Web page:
Communist Party now holds sway over American audiences
Paul Joseph Watson
April 1, 2013
A scene from the new Brad Pitt movie World War Z had to be changed so as not to offend Chinese state censors, just one of numerous recent examples where American movies are being amended in order to please China’s ruling Communist Party leaders.
“In the offending scene, characters debate the geographic origin of an outbreak that caused a zombie apocalypse and point to China,” a Paramount executive told TheWrap.
Paramount ordered the movie’s producers to choose a different country and redo the scene so as not to upset Chinese censors and threaten distribution in China, the fastest growing film market in the world.
This is by no means the first example of American movie producers being told to edit out negative portrayals of China in order to please Communist Party censors.
“While China has loosened its restrictions on the number of foreign films that can screen in the country, its film board continues to wield a great deal of influence, causing unprecedented changes in plots, release strategies, casting and other elements of Hollywood production,” writes Lucas Shaw.
Concerns that China was interfering in U.S. media were also heard after MGM was forced to delay the re-make of Red Dawn for two years after Chinese state media complained that depicting the invading villains as Chinese “would demonize their state and its citizens.” The bad guys were changed to North Koreans and entire portions of the film had to be revised.
The filmmakers were forced to set about, “digitally erasing Chinese flags and military symbols from “Red Dawn,” substituting dialogue and altering the film to depict much of the invading force as being from North Korea, an isolated country where American media companies have no dollars at stake,” reported the L.A. Times.
An alternate version of Iron Man 3 has also been produced to cater to Chinese audiences as a way of satisfying Communist Party censors.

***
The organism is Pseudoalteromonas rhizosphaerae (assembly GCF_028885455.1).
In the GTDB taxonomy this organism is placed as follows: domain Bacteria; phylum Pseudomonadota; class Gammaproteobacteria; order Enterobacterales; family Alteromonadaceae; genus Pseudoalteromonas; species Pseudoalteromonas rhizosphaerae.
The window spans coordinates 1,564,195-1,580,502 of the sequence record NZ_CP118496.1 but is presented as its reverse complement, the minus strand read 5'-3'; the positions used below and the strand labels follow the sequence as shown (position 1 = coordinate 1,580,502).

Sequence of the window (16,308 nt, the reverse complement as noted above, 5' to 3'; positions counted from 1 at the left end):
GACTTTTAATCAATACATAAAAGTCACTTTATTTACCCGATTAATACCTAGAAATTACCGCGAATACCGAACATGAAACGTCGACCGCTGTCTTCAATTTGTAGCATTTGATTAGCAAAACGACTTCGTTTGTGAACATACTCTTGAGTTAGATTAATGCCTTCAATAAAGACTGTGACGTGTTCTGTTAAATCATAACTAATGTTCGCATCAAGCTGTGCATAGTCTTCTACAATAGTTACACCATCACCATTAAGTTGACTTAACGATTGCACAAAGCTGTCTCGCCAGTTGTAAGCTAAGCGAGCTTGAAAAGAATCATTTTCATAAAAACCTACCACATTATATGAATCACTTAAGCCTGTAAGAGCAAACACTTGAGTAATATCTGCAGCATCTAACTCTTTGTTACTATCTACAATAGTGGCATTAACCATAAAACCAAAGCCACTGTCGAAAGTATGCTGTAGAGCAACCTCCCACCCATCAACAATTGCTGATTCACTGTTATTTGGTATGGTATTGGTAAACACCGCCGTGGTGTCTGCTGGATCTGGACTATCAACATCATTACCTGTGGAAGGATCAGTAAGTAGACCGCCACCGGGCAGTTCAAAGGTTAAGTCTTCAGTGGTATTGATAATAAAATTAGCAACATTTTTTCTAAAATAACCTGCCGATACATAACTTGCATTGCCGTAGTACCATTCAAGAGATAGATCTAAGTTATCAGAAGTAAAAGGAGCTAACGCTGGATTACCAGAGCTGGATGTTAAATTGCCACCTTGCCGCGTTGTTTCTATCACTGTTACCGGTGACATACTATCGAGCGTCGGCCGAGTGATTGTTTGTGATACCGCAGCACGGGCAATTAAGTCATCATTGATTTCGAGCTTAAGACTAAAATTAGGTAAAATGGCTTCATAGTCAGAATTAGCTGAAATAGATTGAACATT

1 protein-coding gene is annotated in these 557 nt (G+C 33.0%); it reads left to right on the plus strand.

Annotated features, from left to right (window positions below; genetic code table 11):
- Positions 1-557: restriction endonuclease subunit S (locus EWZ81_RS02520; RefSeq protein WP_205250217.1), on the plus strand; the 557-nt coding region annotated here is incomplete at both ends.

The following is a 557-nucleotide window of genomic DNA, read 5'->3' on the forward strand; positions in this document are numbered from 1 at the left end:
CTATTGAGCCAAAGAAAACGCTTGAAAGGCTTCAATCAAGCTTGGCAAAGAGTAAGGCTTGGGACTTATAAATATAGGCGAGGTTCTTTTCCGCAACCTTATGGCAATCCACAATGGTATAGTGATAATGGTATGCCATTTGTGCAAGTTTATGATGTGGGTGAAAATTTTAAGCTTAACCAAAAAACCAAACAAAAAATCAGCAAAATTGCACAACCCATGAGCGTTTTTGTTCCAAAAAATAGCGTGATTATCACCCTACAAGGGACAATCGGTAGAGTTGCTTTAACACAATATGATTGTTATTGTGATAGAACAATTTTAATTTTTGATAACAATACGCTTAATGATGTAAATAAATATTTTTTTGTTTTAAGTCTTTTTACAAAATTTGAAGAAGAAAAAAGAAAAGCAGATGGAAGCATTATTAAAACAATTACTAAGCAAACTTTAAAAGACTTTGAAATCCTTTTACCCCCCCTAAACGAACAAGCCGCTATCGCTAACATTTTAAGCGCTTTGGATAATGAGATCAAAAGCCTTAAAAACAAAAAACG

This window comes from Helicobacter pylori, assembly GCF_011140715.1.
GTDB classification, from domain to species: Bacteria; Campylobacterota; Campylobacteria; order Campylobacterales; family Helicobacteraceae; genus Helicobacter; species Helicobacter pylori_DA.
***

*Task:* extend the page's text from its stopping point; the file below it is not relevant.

Large chunks of several movies released last year were also cut by censors, including 40 minutes from Cloud Atlas and 12 minutes from Men in Black 3. All scenes taking place in Chinatown were excised.
A scene from the latest James Bond franchise Skyfall that depicted a Chinese security guard being assassinated was also scrubbed.
The 1984 movie The Karate Kid was also censored at the behest of Communist Party officials, who expressed displeasure at one of the villains being Chinese, leading to 12 minutes of the film being cut.
Last year, Chinese company Wanda purchased AMC, the second-largest theater chain in the USA, increasing fears that the Chinese Communist Party was expanding its influence globally as part of a media takeover.
“Beijing is investing heavily in projecting its “soft power,” or cultural influence, by boosting Chinese state media’s presence abroad, including the USA, where the Chinese government has also run advertisements in New York’s Times Square,” reported USA Today.
Stanley Rosen, director of USC’s East Asian Studies Center, said the Communist Party remained “hyper-sensitive to anything that puts China in a bad light.”
While Chinese censors deleting scenes for their own domestic propaganda purposes is one thing, the fact that American movie studios are self-censoring films before they’re even viewed by Communist Party officials illustrates how draconian Chinese media censorship is already being applied to American audiences.
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